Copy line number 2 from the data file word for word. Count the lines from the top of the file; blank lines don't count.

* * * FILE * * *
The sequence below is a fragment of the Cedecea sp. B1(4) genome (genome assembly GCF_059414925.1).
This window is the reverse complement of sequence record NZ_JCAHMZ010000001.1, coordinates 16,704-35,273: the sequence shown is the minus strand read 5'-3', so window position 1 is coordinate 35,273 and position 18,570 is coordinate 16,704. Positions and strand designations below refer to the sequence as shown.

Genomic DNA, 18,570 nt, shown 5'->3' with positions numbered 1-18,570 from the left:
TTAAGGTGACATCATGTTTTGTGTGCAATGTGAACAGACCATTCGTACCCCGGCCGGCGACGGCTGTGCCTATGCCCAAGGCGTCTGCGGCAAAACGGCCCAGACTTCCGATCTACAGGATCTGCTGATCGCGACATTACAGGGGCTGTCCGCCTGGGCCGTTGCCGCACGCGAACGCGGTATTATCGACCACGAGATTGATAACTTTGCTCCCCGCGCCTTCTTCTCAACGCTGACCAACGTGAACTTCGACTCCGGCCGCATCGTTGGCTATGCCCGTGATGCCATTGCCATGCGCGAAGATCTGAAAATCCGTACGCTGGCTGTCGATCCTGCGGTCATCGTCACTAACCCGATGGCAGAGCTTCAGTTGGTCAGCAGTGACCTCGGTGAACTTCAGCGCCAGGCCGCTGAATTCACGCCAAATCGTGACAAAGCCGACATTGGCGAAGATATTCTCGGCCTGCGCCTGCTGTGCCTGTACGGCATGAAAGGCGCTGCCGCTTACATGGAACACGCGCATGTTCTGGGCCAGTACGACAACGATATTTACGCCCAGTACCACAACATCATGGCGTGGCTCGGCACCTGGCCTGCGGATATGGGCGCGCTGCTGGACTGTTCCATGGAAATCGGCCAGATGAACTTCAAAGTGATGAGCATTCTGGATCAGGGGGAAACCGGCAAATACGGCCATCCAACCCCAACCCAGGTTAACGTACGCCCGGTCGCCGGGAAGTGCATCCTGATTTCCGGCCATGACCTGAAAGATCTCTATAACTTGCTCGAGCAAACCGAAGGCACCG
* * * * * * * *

This window is the reverse complement of sequence record NZ_JCAHMZ010000001.1, coordinates 16,704-35,273: the sequence shown is the minus strand read 5'-3', so window position 1 is coordinate 35,273 and position 18,570 is coordinate 16,704. Positions and strand designations below refer to the sequence as shown.